day 111

Standard

in preparation for my departure in a few days, weeping classes have made a comeback. clockwise from top left: ayaz, shahid, muneeza and mehfooz

some of the kids weren’t weeping on demand and so as an incentive, we changed the Kishtwar Trip blackcross chart into a ‘weeping chart’ with gold stars being awarded to the most promising weepers of the day. 5 gold stars are up for grabs for anyone who can weep on demand with real tears and not just sound effects

marking their work while simultaneously receiving a back massage from shahid. exactly how it should be done

while awaiting dinner, aamir, amjed, shahid and naushada being blown away by the wonder that is talking tom

we had just about exhausted about all of our pre dinner talking points and phone amusement when sabbah saved the day with videos of her nephew.

dinner!

after dinner neat rendition from shahid and amjed. so good, so good.

shahid, dad, amjed, mother and naushada (cousin). madhuri took the picture and is convinced that the dad doesn’t like her, hence he did not look up for the family photo.

This afternoon we brought the second, third and fourth standards home in the last two periods of the day to watch The Gods Must Be Crazy. Sabbah, in her prefilm spiel, told them that the Kalahari was in my garden and that Botswana was in my neighbourhood which is really not something you tell impressionable kids, no matter how geographically correct your statements might be. And so as a result, Mehfooz now thinks that all the people in my country run around barely clad, Shahid is convinced that my village is not much different from Breswana and Amjed cannot understand why I do not have zebras and rhinos in my backyard.

Muneeza, far less concerned with the minor details of the overall film, turned to me halfway through and said: ‘ma’am, I see that the only thing the people do in your country is fight’. I tried my best to explain that Botswana was not my country, that Sam Bogo and his gang of banana-hiding guerillas were not actually my people and that most of my people wore a fair amount of clothes, but she would hear none of it. Instead she told me, rather disapprovingly, that yesterday on her walk to South Africa, in addition to meeting my parents and being gifted a piece of meat from them, she had seen my country and seen for herself that all the people were doing, was fighting. She would not return, she added with a scary amount of certainty.

At some point during the movie, Shahid and Amjed’s dad called Sabbah and for a moment I was worried that he’d gotten wind of the barely clad bushmen through the Breswana Grapevine and was calling to remove his kids from the school, but as it turns out, he was calling to invite us to a farewell dinner at his residence. Sabbah accepted the invitation and just after the magrib prayers, Amjed, Shahid and Umar showed up at our door, to guide us to dinner.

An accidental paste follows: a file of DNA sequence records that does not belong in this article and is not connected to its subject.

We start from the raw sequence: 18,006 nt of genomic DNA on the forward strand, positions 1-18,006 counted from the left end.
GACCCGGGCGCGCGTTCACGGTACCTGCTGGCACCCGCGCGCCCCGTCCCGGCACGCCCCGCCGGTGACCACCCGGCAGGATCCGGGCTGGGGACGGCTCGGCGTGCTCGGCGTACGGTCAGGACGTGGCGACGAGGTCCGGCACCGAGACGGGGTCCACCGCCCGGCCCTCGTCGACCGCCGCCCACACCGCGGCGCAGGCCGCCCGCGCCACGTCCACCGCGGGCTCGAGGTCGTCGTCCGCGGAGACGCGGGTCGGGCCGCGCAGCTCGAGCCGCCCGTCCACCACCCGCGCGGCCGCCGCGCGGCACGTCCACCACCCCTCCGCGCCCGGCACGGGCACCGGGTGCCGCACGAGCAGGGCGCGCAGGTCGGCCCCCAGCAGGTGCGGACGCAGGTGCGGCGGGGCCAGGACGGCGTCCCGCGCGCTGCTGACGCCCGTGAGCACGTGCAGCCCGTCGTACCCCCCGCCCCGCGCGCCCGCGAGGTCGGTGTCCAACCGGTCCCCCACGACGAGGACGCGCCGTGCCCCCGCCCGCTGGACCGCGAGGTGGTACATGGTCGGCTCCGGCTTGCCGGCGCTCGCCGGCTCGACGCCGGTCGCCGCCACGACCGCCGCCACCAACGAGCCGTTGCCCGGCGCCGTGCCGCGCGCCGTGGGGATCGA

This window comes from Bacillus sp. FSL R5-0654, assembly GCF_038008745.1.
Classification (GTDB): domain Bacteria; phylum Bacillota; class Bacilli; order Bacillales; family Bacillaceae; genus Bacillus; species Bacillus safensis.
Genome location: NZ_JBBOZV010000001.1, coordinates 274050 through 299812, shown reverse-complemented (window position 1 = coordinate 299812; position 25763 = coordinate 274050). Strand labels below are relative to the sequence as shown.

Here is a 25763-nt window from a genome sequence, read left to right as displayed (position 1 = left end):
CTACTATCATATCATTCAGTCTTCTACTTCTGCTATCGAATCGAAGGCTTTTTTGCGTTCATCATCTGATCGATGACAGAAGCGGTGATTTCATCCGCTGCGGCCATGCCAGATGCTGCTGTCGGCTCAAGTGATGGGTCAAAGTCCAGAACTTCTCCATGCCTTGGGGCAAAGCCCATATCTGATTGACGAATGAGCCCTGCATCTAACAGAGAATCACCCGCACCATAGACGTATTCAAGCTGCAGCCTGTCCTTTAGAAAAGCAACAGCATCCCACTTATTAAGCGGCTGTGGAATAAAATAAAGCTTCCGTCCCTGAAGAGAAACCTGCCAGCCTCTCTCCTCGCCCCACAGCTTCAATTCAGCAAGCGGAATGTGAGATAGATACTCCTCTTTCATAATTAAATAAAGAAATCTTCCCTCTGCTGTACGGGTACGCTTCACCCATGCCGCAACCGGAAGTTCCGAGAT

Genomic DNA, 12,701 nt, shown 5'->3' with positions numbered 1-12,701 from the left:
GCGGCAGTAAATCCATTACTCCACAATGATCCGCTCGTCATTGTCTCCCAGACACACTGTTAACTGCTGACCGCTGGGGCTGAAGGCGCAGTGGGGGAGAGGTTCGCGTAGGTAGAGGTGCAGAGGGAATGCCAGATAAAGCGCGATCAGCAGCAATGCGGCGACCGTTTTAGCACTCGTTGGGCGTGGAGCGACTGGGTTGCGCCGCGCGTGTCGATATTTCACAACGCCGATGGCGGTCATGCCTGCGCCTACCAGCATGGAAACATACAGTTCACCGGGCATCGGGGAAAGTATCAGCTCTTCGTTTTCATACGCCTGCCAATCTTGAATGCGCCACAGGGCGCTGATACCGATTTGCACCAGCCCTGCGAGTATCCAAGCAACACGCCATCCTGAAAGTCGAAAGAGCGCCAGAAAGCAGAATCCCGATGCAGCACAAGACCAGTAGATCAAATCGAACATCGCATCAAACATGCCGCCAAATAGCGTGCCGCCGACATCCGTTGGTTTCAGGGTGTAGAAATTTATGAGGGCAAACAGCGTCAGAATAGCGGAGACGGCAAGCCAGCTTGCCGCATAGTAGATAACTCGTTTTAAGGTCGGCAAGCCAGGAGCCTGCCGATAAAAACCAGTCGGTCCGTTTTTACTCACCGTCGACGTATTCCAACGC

The Latief residence is halfway between Hajipura and Wanipura and we reached their house just after 6. Shahid’s mum, dad and sisters welcomed us in and after quick greetings and pleasantries, showed us in to the room on the right of the corridor. It was the room the size of a garage and there were some cupboards along the wall to the left and a single bed and fireplace against the wall to the right. They showed us to the mats laid out in the corner of the room, made sure we were seated comfortably, that there were enough blankets available to keep us warm and then promptly disappeared into the kitchen, leaving us in the capable hands of Shahid and Amjed for predinner entertainment.

Sabbah used the time before dinner to enquire about the house and its occupants. There were two floors to the house. The bottom floor had two rooms; the one we were sitting in and a kitchen. The top floor had another kitchen and two or three more rooms. 15 people stayed in the house. Shahid and Amjed shared the single bed in the room that we were in and their parents slept on the floor, in the spot we were sitting on, to be exact. Their sisters, elder brother, grandparents, uncles, aunts and cousins all slept upstairs.

Dinner had still not arrived and so she enquired about each family member individually, even about the uncle who was in Dubai and when she had exhausted all possible questions of the family inquisition, we entertained them with the universal wonder that is Talking Tom and just as their enthusiasm for causing the cat much pain, began to wane, Molvi came in with a tablecloth, laid it on the floor and dinner was served.

There was rice, pheasant, mutton, some grilled meat pieces, potatoes, chips, dhal, chapattis, turnip chutney and some other vegetable dish. As ashamed as I am of my eating reputation, I am glad that news of it had reached the Latief household before we did and so I was not left awkwardly declining several variations of meat dishes and the potatoes were strategically placed right in front of me. I had boiled potatoes and fried chips on rice. Then I had the boiled potatoes on their own. Then I had a few solitary fried chips and then for good measure, I ended off the meal with fried chips on top of boiled potatoes on top of a chappati.

Best CarbFest. Ever.

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